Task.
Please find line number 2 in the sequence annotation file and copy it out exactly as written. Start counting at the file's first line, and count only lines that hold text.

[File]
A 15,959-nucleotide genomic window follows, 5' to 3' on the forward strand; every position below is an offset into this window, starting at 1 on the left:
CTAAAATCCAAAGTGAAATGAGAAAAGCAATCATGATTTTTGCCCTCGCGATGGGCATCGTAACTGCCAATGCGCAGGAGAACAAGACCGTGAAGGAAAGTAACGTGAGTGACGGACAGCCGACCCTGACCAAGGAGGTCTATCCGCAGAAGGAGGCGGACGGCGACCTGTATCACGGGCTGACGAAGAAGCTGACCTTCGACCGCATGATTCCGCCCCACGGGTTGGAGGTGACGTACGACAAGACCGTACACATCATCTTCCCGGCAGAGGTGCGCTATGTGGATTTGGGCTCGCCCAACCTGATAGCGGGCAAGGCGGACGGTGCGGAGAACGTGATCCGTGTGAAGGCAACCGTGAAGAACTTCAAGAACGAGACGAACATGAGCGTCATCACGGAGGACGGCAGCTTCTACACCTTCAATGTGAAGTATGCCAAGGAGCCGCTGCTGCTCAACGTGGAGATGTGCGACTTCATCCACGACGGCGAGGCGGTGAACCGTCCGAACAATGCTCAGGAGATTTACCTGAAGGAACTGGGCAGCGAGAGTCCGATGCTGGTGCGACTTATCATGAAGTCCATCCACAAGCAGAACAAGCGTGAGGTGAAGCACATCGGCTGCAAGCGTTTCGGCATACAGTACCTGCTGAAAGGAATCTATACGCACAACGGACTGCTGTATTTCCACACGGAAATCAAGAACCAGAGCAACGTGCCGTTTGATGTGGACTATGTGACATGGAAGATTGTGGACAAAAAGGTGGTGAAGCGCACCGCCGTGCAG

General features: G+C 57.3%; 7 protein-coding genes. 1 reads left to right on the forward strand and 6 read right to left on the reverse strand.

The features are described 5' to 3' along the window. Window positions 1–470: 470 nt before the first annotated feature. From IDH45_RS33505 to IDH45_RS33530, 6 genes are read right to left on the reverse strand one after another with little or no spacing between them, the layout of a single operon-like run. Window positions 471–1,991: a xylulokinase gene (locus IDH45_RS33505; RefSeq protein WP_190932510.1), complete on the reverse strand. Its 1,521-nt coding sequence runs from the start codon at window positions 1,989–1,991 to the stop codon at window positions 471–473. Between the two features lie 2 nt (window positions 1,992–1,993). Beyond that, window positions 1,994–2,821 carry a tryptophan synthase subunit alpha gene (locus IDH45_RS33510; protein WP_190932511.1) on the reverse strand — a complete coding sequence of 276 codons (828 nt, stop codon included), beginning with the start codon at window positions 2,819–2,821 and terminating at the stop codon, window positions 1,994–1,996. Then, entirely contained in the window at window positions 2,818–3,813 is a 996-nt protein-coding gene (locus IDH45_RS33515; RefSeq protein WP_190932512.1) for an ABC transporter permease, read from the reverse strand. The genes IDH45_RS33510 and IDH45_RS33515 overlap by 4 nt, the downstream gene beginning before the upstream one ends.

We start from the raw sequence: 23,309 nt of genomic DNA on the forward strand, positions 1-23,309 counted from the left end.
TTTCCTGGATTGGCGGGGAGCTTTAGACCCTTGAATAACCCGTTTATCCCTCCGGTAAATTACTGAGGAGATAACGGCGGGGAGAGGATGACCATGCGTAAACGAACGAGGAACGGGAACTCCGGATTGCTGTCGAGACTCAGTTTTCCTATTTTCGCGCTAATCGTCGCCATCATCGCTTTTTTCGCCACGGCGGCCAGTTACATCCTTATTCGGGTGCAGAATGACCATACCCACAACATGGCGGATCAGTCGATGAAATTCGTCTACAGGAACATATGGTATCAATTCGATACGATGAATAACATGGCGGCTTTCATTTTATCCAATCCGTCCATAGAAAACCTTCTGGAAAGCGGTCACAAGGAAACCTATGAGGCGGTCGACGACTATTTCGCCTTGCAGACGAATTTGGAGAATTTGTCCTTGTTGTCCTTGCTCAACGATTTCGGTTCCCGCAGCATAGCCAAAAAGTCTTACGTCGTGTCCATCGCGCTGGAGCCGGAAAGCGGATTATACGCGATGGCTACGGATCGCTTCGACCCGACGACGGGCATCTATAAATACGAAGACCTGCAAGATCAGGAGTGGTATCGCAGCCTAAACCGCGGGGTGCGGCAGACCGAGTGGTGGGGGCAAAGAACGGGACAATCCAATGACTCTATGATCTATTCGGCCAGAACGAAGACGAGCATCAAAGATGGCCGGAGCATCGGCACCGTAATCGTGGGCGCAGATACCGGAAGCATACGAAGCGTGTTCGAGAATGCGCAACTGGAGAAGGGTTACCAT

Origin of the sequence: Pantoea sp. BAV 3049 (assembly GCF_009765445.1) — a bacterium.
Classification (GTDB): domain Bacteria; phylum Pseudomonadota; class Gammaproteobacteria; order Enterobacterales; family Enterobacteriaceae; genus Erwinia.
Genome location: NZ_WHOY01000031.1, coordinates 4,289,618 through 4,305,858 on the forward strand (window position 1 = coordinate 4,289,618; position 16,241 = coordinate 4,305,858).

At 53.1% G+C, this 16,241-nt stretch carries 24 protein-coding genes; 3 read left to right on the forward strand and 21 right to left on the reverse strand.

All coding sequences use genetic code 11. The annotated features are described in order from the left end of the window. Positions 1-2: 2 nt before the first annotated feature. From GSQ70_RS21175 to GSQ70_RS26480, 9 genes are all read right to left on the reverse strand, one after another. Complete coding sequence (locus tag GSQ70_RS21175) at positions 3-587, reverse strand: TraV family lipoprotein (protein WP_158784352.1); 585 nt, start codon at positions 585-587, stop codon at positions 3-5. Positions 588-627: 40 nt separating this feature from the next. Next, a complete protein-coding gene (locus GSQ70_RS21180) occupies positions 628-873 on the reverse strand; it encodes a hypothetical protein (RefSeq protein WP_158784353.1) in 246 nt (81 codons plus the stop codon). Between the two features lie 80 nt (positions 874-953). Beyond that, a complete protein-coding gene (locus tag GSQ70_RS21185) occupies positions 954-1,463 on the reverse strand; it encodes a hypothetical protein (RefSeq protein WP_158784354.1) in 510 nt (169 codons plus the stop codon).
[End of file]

CTAAAATCCAAAGTGAAATGAGAAAAGCAATCATGATTTTTGCCCTCGCGATGGGCATCGTAACTGCCAATGCGCAGGAGAACAAGACCGTGAAGGAAAGTAACGTGAGTGACGGACAGCCGACCCTGACCAAGGAGGTCTATCCGCAGAAGGAGGCGGACGGCGACCTGTATCACGGGCTGACGAAGAAGCTGACCTTCGACCGCATGATTCCGCCCCACGGGTTGGAGGTGACGTACGACAAGACCGTACACATCATCTTCCCGGCAGAGGTGCGCTATGTGGATTTGGGCTCGCCCAACCTGATAGCGGGCAAGGCGGACGGTGCGGAGAACGTGATCCGTGTGAAGGCAACCGTGAAGAACTTCAAGAACGAGACGAACATGAGCGTCATCACGGAGGACGGCAGCTTCTACACCTTCAATGTGAAGTATGCCAAGGAGCCGCTGCTGCTCAACGTGGAGATGTGCGACTTCATCCACGACGGCGAGGCGGTGAACCGTCCGAACAATGCTCAGGAGATTTACCTGAAGGAACTGGGCAGCGAGAGTCCGATGCTGGTGCGACTTATCATGAAGTCCATCCACAAGCAGAACAAGCGTGAGGTGAAGCACATCGGCTGCAAGCGTTTCGGCATACAGTACCTGCTGAAAGGAATCTATACGCACAACGGACTGCTGTATTTCCACACGGAAATCAAGAACCAGAGCAACGTGCCGTTTGATGTGGACTATGTGACATGGAAGATTGTGGACAAAAAGGTGGTGAAGCGCACCGCCGTGCAG